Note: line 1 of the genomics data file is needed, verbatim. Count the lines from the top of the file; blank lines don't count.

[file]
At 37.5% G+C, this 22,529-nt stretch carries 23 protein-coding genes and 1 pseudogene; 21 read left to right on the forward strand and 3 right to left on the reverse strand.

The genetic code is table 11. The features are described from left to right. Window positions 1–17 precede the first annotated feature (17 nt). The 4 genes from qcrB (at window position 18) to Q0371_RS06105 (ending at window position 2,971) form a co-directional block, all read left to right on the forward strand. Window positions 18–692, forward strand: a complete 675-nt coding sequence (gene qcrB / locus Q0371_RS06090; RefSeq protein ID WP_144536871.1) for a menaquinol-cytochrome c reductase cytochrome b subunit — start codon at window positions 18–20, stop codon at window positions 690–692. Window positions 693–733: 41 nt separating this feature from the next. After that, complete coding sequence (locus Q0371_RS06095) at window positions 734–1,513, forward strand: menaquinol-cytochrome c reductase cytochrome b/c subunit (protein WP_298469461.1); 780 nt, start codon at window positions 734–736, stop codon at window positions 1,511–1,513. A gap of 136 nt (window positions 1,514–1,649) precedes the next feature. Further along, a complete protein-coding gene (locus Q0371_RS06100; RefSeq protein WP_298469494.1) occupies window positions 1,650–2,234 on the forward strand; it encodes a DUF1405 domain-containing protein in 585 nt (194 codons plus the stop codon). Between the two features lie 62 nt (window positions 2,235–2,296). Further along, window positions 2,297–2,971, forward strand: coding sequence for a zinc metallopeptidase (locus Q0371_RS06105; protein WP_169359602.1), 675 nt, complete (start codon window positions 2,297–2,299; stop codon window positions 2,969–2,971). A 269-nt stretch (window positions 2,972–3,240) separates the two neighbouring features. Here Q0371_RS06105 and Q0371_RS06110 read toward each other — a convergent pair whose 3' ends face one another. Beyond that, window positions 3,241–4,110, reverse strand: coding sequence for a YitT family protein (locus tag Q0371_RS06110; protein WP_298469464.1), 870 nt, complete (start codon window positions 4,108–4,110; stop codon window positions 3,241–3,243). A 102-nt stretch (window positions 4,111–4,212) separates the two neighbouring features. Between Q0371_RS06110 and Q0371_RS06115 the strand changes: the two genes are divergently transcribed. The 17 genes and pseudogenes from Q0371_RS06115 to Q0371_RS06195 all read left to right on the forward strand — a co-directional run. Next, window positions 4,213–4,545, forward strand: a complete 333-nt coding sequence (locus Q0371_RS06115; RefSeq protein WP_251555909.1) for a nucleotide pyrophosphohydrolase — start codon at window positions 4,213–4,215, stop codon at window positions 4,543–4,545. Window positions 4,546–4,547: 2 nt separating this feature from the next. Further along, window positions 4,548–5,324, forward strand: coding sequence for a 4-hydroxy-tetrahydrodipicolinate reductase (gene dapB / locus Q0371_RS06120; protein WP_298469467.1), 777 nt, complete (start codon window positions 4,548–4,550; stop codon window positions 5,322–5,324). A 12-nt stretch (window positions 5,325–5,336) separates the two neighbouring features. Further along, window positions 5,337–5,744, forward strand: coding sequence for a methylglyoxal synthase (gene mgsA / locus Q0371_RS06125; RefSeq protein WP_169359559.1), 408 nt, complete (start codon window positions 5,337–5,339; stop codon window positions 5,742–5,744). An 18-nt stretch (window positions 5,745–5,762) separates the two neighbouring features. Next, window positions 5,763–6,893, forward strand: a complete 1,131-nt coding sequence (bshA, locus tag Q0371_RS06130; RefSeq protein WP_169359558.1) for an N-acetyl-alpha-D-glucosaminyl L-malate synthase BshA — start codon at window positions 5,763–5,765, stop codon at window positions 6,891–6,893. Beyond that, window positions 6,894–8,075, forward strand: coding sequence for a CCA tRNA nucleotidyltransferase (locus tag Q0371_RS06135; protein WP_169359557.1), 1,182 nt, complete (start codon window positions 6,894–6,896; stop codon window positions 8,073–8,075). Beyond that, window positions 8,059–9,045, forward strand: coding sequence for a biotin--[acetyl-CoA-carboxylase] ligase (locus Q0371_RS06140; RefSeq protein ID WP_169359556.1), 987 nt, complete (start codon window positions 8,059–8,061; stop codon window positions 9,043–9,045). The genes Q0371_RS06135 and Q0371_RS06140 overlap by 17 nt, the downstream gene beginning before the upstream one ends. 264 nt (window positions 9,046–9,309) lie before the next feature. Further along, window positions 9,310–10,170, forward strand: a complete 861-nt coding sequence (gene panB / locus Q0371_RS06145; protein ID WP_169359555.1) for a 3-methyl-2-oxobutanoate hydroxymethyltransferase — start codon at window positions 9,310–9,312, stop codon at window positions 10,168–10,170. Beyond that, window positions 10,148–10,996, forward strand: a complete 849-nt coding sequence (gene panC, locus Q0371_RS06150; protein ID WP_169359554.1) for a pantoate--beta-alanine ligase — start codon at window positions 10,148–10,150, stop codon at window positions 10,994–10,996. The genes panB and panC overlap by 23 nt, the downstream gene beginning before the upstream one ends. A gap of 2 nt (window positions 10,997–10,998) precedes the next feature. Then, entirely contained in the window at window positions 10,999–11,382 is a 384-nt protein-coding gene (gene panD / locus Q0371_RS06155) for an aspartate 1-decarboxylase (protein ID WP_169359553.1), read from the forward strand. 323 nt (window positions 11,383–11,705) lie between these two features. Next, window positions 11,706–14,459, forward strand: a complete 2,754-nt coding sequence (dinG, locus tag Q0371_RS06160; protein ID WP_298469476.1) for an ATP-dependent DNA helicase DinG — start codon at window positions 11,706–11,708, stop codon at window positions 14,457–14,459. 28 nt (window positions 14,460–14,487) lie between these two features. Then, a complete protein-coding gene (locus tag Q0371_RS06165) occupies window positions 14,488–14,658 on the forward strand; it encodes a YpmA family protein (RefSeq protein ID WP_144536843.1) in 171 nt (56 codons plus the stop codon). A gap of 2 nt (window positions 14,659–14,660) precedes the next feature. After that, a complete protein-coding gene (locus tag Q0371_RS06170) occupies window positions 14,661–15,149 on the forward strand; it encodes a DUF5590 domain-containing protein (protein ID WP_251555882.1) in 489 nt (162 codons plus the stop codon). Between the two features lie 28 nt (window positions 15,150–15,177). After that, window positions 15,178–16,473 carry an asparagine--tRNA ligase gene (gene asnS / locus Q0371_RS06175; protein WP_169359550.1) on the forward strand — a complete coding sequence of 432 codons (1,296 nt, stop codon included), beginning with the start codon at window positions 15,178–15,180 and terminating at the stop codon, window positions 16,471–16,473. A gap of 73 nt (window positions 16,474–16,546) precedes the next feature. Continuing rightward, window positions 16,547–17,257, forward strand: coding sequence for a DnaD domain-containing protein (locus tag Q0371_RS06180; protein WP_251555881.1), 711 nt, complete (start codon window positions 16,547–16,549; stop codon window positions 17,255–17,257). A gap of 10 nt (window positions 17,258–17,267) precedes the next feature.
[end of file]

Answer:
At 37.5% G+C, this 22,529-nt stretch carries 23 protein-coding genes and 1 pseudogene; 21 read left to right on the forward strand and 3 right to left on the reverse strand.